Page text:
Author: Steven Rouxel, Director of Chamber of Commerce
Join us at Chamber Lunch to delve into the topic of capital investments in Guernsey and explore potential solutions. Be warned, there is no silver bullet. Chamber does not want to shy away from the realities that the island faces, but instead, facilitate business and Government coming together to find pragmatic solutions.
We will explore with Peter Ferbrache, Chair of the Policy and Resources committee, the pressing financial challenges facing our island as Government look to re-prioritise capital spend due to cashflow and deliverability concerns. We will not only discuss the current situation but also explore potential solutions.
How did we get here?
Our current financial situation stems from decisions made when the budget was set in 2021 and a lack of decision on removing the fiscal deficit. At that time, it was clear that there was an operational expenditure problem, particularly concerning healthcare and lack of long term saving for investment. Unfortunately, this problem has only worsened over time and has been masked by excellent investment returns. With the market volatility seen in 2022, those investment returns have taken a significant downturn.
The May 2022 capital prioritisation was set in expectation that revenue-raising solutions would have been implemented by now. With no decision in sight, P&R is making the case that the level of investment needs to drop to ensure Guernsey has adequate reserves for any future contingency.
The Major Problems
Systemic underinvestment caused by successive States – No major capital priorities have been approved by the States until there was no other option. This leads to suboptimal investment decisions and inflationary cost increases.
People are living longer, and our working population is shrinking– Guernsey is not alone in this demographic pressure. It leads to falling revenue for the States (reliant on income tax) and increasing cost (mainly driven by healthcare costs).
No agreement on fiscal reform – Guernsey’s expenditure is rising faster than its income. This has been known for some time this terms deputies have yet to find a solution.
To put things into perspective, the average cost of public services per person is estimated to be approximately £11,000 per year. With a population of around 63,000, this means that the annual cost of maintaining public services in Guernsey is nearly £700 million. In comparison, a taxpayer on median earnings, which stands at about £35,000 per year, pays approximately £7,000 in taxes and social security contributions combined. So put simply, the average taxpayer on median earnings contributes significantly less in taxes than the average cost per person of running our island’s public services.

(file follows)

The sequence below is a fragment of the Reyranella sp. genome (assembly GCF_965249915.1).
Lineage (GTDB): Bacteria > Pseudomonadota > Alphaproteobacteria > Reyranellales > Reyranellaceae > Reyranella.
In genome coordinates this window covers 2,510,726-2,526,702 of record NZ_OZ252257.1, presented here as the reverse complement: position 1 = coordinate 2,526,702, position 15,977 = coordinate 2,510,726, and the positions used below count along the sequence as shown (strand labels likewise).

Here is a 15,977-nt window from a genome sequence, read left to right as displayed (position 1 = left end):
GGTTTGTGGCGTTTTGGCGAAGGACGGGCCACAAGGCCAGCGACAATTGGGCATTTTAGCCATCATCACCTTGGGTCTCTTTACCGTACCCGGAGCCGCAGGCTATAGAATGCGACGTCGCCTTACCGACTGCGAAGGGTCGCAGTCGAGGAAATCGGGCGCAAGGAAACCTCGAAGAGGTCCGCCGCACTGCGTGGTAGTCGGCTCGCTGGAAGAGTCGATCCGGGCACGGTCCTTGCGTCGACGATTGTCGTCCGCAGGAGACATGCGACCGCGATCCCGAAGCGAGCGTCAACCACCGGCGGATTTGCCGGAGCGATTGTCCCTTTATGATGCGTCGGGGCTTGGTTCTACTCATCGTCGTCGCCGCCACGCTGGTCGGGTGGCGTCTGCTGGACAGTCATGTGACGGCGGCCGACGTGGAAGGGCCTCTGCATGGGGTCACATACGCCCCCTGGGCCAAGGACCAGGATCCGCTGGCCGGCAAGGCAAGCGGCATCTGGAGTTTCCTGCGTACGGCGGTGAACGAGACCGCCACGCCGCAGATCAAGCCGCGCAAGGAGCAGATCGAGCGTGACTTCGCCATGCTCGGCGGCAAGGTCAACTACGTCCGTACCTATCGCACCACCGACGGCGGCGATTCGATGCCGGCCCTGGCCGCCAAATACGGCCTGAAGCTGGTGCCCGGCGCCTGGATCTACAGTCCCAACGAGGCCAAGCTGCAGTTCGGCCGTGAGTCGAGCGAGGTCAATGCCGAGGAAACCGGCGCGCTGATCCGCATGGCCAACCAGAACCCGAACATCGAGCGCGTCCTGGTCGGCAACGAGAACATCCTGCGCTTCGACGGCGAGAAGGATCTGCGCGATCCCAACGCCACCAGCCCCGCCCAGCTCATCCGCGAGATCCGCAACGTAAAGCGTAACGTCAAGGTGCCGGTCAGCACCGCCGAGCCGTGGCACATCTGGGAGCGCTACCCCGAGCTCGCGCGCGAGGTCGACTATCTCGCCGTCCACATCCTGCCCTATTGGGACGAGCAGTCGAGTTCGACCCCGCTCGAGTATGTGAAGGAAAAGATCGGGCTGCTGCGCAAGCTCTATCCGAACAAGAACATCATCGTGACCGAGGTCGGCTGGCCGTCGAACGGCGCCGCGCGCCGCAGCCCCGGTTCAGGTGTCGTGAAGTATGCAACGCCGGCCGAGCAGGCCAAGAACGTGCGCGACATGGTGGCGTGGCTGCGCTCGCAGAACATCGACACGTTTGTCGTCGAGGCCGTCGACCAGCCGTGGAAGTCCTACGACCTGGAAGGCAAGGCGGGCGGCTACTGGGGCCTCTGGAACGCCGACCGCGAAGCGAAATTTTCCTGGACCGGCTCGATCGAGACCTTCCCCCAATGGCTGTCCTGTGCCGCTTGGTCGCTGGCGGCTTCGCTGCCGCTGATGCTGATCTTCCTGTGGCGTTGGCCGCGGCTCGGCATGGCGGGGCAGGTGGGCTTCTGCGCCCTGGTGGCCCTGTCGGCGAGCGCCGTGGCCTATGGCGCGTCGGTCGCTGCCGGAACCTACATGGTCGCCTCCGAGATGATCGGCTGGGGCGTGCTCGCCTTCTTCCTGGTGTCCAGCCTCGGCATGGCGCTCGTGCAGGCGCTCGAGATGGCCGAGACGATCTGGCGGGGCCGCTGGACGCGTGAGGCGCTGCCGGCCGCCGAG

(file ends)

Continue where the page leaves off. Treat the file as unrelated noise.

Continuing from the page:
Now, we all know that the first and second attempt at tax reform has been unsuccessful the Government is now going through a ‘mid term reset’ re-evaluating the Government workplan and capital projects to see what can be achieved with, in P&R’s view, dwindling finances.
Join in the debate
Chamber does not want to shy away from the realities that the island faces, but instead, facilitate business and Government coming together to find pragmatic solutions. Join us for the Chamber lunch on the 17th of July where we will set the following key challenges to our speaker:
These are vital to Guernsey’s future. Inflation will only ever mean investment will be more expensive if there is a delay and there has already been significant underinvestment in capital projects for over a decade by successive States.
Given this paradigm, how can P&R justify further delay to already prioritised capital projects?
Taxation, Cuts or Both
This is a problem that does not go away. Many Chamber members when asked (20% of the survey) still thought it achievable to resize the deficit by cuts alone. 21% thought a raise to income tax was best. Chamber Executive, along with 49% of our members, were of the view that first, there needed to be a clear package of civil service and pension reform to achieve some savings along with small achievable committee savings in bigger departments such as Education and Health tied with targeted productivity polices to get some of the 6000 economically inactive either back to work or paying some form of tax (if they are able). Alongside this there should be a roadmap for future taxation (with gateways linked to the savings and reforms and achievements in productivity) set out. Taxation plans should include all potential revenue including corporation tax, alternatives sources such as visitor taxes, behaviour taxes (paid parking, plastic tax, sugar tax), social insurance reform and substantive tax measure (such as GST or Income Tax).
Given our members views, what is P&R’s stance on cuts alone, income tax rises only, or Chambers proposed mixed approach which does not rule out tax rises but prioritises savings and productivity first?
Given the importance of the capital projects, the challenges to the public sector finances and political challenges involved, what commitment to timelines is possible at this time to bring the various polices back to the States?
Book your ticket now and join us on the 17th of July to be part of these vital conversations. By attending the Chamber lunch, you will have the opportunity to contribute your ideas, voice your concerns, and help shape the future of Guernsey.